Saturday, March 17, 2007

Keep Me Warm in Style

The National Quilting Association met in Lincoln, Nebraska, in June 1991, and they named the third Saturday in March National Quilting Day. And why should quilters have their own special day?

Quilting is part of our heritage. State and county fairs, antique shows, swap meets and other gatherings always have beautiful quilts displayed. My great grandmother who lived on an Oklahoma farm was one of many who made quilts using scraps from the feed sacks. Old baby clothes are used to honor a childhood.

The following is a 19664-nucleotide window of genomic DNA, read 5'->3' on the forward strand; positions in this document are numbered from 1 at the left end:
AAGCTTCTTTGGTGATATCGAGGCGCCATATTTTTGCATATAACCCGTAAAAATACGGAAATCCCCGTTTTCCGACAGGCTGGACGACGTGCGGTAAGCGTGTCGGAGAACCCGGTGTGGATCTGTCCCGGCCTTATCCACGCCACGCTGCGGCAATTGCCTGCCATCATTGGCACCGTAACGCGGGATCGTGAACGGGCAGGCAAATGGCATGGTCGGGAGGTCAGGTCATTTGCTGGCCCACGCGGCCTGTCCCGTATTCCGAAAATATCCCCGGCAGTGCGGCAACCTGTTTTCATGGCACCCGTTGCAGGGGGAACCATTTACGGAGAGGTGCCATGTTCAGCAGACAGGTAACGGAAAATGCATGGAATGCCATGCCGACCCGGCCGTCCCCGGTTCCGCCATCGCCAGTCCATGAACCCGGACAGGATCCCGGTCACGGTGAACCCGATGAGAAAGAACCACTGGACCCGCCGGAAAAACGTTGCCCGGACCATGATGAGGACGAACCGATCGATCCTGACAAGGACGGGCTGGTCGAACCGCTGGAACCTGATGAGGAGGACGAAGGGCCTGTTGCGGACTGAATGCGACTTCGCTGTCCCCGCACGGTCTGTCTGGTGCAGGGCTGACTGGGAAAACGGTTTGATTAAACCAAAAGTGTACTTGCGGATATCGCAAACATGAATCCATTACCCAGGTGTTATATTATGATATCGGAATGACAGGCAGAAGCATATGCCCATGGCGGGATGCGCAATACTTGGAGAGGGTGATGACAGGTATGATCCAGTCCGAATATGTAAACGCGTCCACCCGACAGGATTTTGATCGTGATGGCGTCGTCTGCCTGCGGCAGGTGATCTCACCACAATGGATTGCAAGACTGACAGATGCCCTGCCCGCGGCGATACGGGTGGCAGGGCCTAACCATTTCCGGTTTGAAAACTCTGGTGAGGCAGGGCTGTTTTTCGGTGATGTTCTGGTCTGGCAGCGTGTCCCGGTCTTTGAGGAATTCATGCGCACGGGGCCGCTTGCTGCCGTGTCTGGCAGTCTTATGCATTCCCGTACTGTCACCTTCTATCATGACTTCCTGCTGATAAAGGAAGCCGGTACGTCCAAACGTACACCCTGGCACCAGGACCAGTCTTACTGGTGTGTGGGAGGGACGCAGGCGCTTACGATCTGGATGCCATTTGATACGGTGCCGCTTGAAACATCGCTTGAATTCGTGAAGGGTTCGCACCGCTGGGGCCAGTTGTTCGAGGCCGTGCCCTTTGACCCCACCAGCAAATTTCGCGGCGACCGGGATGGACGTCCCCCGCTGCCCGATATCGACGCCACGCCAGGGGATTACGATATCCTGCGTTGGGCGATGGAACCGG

Women gathered to socialize and made productive use of their visiting time at quilting bees. Remember the 1995 movie How To Make an American Quilt?

On a more serious note, the AIDS Memorial Quilt serves to foster healing, heighten awareness, and inspire action in the struggle against HIV and AIDS. The quilt is a creative outlet for remembrance and healing, and an illustration of the enormity of this pandemic. Each of the 44,000 3 x 6 foot panels, representing all 50 states and 26 countries, commemorates the life of an individual who died of AIDS. The quilt was first displayed on the National Mall in Washington, D.C., in 1987. Click here to view the quilt and see how to add a name.

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